Weeks before it opens in theatres, Carrey took the highly unusual step of condemning the violence of a film he stars in.
Jim Carrey says Kick-Ass sequel is too violent after Newtown shooting
Jim Carrey is distancing himself from his own movie, saying the Sandy Hook Elementary massacre changed his perspective on the violence in his forthcoming action comedy Kick-Ass 2.
The actor filmed his part in the superhero vigilante film a month before December’s mass shooting in Connecticut that killed 20 children and six adults. But weeks before it opens in theatres, Carrey took the highly unusual step of condemning the violence of a film he stars in. “Now, in all good conscience, I cannot support that level of violence,” Carrey said on Sunday on Twitter.
He apologised to others in the film and added: “I am not ashamed of it but recent events have caused a change of heart.”
Kick-Ass 2 is a sequel to the 2010 movie whose breakout star was the 11-year-old fighting machine Hit-Girl, played by Chloé Grace Moretz. She reprises the role in the sequel, which will release be out in the US on August 16. Carrey plays a vigilante named Colonel Stars and Stripes.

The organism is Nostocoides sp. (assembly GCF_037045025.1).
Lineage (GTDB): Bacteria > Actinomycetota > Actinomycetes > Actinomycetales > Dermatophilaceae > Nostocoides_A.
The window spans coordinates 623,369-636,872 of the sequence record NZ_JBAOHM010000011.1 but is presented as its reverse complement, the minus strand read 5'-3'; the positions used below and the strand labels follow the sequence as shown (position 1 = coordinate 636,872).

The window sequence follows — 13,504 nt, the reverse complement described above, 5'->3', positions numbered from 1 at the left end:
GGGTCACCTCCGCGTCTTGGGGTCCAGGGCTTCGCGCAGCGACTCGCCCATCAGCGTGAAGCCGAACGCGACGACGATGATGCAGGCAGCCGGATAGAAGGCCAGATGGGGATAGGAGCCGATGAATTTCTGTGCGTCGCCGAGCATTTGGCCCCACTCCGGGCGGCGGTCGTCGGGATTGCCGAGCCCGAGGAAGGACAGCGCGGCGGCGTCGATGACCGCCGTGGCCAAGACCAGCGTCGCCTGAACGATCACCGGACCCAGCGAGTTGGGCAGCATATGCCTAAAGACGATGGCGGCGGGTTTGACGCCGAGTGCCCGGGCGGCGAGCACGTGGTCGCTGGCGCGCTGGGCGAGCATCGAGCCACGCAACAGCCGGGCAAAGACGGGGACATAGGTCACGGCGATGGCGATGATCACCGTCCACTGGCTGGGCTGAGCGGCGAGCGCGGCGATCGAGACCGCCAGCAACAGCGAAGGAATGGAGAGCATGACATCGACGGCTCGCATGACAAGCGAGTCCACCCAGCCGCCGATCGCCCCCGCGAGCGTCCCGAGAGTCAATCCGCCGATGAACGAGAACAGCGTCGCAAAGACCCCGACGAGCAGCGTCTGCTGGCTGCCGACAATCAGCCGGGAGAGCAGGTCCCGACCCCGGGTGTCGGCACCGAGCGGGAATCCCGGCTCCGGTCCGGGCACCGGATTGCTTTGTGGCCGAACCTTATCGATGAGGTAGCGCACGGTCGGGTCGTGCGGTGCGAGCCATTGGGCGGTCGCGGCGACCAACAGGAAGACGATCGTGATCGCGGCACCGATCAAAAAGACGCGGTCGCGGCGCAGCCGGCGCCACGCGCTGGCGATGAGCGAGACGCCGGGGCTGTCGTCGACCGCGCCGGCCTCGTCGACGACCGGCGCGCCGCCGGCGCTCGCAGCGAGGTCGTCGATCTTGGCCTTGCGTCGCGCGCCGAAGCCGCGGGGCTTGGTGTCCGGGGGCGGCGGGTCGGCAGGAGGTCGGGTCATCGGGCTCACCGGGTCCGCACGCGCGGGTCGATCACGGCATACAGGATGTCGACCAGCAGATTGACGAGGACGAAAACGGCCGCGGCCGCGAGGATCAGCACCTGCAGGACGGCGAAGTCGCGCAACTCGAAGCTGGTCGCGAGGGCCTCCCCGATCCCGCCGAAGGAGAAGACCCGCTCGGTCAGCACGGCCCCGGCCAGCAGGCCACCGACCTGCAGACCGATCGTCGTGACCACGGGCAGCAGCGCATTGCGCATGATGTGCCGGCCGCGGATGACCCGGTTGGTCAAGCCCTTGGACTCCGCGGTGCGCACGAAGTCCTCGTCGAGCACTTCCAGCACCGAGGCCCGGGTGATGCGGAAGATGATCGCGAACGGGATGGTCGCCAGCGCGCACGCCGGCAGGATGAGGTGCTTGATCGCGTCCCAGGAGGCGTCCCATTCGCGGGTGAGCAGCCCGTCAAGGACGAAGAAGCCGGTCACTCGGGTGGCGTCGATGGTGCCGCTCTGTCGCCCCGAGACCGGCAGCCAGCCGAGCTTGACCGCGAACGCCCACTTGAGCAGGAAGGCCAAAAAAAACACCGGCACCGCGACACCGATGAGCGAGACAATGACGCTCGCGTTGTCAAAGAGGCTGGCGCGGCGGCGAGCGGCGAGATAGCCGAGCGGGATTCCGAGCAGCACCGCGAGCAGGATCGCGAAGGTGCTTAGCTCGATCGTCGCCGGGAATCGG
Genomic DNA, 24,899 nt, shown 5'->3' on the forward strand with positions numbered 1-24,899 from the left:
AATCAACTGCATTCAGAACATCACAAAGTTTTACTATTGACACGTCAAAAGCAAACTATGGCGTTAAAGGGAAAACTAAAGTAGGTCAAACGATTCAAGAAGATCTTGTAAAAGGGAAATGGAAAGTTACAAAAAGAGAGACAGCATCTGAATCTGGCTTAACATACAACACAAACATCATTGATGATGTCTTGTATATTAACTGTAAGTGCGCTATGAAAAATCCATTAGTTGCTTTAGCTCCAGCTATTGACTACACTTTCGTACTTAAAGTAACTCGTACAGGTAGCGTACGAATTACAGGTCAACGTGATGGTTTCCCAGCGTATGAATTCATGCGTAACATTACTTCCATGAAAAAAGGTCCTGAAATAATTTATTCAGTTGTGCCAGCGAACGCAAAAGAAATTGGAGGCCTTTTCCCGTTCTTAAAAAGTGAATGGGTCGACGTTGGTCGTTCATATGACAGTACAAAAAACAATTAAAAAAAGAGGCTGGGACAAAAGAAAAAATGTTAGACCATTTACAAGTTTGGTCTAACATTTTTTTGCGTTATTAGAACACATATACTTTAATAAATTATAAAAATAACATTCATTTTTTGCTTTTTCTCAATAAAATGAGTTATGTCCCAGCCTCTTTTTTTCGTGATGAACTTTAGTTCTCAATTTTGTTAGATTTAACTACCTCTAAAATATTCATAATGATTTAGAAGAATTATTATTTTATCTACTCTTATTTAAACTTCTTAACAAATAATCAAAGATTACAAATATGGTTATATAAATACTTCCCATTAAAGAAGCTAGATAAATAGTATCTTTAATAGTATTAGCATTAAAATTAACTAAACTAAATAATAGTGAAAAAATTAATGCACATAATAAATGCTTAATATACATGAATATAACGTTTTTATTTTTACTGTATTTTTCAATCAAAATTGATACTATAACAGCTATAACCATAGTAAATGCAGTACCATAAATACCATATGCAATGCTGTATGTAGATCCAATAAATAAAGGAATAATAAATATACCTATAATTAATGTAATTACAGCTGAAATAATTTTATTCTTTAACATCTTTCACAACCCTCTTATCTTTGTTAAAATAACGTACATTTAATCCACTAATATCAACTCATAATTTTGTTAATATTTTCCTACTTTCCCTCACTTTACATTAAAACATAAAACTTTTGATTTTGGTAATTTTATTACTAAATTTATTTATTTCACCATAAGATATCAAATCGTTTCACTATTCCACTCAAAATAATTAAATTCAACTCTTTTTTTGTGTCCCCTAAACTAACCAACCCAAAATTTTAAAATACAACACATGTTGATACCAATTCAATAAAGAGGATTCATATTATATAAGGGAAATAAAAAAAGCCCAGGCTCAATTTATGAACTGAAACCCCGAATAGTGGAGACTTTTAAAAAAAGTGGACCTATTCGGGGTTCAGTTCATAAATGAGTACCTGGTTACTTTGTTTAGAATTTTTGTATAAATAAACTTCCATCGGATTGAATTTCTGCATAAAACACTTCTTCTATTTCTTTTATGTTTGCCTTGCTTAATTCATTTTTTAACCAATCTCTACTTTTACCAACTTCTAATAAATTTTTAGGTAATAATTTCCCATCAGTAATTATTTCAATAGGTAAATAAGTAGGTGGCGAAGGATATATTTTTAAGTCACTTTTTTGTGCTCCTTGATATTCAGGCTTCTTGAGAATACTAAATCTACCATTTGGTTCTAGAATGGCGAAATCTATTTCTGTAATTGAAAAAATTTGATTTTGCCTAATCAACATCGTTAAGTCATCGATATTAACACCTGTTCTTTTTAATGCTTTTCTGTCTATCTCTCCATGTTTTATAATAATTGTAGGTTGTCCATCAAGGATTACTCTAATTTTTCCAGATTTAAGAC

Mark Millar, who wrote the Kick-Ass comic books the movies are based on, responded in a lengthy blog post saying he’s “baffled” by Carrey’s announcement.
Millar said the film “isn’t a documentary” and questioned whether violence in fiction is connected to real-life violence “any more than Harry Potter casting a spell creates more boy wizards”.
Carrey was outspoken about gun violence following the Sandy Hook shooting. In February, when gun sales were increasing, he tweeted that anyone “who would run out to buy an assault rifle after the Newtown massacre has very little left in their body or soul worth protecting”.
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